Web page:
Wilder's MayKao Hang is one of 2017's Most Admired CEOs

Wilder Foundation President and CEO MayKao Y. Hang has been named a 2017 "Most Admired CEO" by the Minneapolis/St. Paul Business Journal. Read MayKao's profile below.
MayKao Hang, President and CEO, Wilder Foundation
Photo by Nancy Kuehn
When MayKao Hang stepped in as CEO of the Amherst H. Wilder Foundation in 2010, she was charged with re-energizing the foundation in the wake of the 2008 economic downturn.
"There was a tall order for me as CEO," she said. "I was to downsize the organization and also create excitement and energy for Wilder's future."
It wasn't an easy feat, but Hang made it happen through effective communication with Wilder's staff, board and the community. Today, Wilder continues to debut new programs and initiatives that serve the community's most vulnerable residents.
General Mills Inc. CEO Ken Powell, who sits alongside Hang on the board of the Minneapolis Federal Reserve Bank, believes that it's Hang's mix of empathy and rigorousness that makes her a stand-out leader.
"[She has] an emotional connectedness and empathy for many different groups, coupled with this very rigorous and analytical way of thinking," Powell said. "She is a person who is very much head and heart, and it’s interesting to watch her operate on both levels."
One of Hang's particular focuses has been on increasing the diversity of the Wilder workforce. 
"We needed to represent the community that we are actually serving, and I knew that was not happening in a way that we could be authentic about," she said.
As a result, Hang has led a number of diversity and inclusion initiatives at Wilder. Today, people of color make up 43 percent of the Wilder staff — leaps and bounds ahead of many organizations.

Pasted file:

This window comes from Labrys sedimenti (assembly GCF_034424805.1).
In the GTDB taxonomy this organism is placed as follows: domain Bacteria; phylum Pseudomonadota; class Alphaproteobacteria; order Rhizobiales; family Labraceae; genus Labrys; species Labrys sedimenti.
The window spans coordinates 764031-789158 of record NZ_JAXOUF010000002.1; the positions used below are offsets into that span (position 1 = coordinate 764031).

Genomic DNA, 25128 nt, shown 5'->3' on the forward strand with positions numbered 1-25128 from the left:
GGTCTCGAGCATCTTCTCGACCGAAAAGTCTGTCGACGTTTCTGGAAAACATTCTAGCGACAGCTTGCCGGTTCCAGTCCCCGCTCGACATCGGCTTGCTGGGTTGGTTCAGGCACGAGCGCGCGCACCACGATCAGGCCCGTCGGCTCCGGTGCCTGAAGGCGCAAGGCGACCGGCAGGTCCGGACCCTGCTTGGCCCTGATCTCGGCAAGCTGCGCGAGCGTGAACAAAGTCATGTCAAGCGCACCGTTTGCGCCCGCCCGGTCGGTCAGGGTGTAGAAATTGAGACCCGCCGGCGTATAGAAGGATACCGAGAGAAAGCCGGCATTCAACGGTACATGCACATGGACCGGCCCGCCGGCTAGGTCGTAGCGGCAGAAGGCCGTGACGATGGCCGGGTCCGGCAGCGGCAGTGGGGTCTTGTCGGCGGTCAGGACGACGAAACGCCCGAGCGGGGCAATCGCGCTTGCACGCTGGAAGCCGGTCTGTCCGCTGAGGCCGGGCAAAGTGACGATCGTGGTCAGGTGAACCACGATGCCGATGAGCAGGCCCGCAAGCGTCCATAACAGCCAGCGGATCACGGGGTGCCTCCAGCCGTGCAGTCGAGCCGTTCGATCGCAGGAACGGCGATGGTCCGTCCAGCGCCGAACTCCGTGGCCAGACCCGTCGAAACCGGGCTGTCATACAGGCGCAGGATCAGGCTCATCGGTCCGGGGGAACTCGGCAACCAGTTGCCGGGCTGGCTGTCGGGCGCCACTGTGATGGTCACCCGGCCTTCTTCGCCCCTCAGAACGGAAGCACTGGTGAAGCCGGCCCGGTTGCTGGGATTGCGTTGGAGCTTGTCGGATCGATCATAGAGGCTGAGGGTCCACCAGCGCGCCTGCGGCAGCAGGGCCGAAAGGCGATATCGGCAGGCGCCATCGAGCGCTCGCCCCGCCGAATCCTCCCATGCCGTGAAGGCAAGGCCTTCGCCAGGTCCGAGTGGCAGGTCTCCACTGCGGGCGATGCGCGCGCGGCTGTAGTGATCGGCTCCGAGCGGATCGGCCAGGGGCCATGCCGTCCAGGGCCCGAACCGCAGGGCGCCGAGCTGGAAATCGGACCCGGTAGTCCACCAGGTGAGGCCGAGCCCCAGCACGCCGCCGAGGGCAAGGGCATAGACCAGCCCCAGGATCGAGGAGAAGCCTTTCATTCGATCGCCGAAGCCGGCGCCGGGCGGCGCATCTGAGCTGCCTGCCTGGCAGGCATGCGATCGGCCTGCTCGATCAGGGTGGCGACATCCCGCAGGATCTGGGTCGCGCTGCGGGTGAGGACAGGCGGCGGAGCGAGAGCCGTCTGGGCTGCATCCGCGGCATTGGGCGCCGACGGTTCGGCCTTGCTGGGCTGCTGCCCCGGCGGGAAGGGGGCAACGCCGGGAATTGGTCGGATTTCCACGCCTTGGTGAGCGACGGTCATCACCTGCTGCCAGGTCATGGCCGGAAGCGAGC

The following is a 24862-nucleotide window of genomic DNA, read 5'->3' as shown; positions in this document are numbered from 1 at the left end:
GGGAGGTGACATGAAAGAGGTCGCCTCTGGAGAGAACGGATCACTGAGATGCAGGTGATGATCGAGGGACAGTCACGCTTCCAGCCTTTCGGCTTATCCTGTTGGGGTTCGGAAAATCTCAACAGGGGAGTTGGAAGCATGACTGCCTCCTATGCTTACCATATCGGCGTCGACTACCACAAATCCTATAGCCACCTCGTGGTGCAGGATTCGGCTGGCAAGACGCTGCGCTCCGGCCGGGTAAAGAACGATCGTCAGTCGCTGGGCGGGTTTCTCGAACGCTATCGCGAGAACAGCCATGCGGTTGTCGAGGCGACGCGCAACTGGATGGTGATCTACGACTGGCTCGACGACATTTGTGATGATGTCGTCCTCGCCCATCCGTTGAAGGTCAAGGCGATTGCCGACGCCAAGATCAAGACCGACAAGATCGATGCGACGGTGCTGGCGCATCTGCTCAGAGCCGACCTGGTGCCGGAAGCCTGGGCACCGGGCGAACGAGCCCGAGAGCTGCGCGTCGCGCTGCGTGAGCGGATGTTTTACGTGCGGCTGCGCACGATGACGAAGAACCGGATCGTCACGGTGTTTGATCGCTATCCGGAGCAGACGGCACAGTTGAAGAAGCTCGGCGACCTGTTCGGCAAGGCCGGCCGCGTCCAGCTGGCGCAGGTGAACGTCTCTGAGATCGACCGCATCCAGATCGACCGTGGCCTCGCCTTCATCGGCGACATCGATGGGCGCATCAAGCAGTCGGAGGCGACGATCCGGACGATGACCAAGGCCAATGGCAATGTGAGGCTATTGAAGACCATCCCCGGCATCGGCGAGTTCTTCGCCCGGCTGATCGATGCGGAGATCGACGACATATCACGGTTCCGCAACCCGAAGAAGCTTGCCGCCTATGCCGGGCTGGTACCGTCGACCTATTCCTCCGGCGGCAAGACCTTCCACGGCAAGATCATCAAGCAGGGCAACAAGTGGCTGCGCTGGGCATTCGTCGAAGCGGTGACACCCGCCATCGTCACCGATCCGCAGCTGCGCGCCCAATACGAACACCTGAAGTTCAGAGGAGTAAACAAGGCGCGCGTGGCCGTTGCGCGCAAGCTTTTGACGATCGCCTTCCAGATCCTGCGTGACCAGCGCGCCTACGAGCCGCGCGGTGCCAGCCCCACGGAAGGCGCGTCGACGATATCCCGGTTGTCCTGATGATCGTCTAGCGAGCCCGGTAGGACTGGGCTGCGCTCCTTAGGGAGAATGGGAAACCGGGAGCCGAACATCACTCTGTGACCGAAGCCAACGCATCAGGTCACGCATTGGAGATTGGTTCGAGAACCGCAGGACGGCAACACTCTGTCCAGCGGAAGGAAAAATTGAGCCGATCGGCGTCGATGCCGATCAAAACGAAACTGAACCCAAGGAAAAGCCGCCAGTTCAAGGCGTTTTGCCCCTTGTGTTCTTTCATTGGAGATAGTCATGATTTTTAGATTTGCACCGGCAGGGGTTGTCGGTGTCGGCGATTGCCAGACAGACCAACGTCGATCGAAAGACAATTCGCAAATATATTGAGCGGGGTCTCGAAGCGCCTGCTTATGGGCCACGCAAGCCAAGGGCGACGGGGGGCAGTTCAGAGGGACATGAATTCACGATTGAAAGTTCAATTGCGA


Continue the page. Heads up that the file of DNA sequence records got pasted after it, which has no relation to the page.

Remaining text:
She cites her identity as a Hmong American woman as an influential aspect of her leadership style and success.
"I grew up during an era when Hmong women weren't really encouraged to go to school or have a public life or be a leader in any way," she said. "I see challenges with adversity as opportunities to do better, so I have a lot of hope and optimism.
Hang also grew up in a collectivist culture, which puts value in teamwork and helping others.
"I lead from a place where I feel like anything is possible if we try together," she said. "I didn't grow up thinking that I was the best person out there, or even being super competitive. No, we win when we all win."

More from Hang…

What does leadership and being a leader mean to you? Values-based decisions with a learner’s mindset, authenticity, and deep listening to motivate others to do things previously thought to be impossible. Of course, the skills and competencies to execute my job duties well.
What is the most pressing issue facing our region? Social and economic segregation.
What factors most helped you get ahead in your career and contributed to your success? Parents who taught me that without sacrifice and hard work, success is not possible. The state of Minnesota, because it invested back in its children with a strong public education and higher education system that could support pathways out of poverty. Philanthropy and nonprofits with practical programs to develop youth leaders; a strong network of people who gave me the confidence to try, to fail, to learn and succeed in the workplace.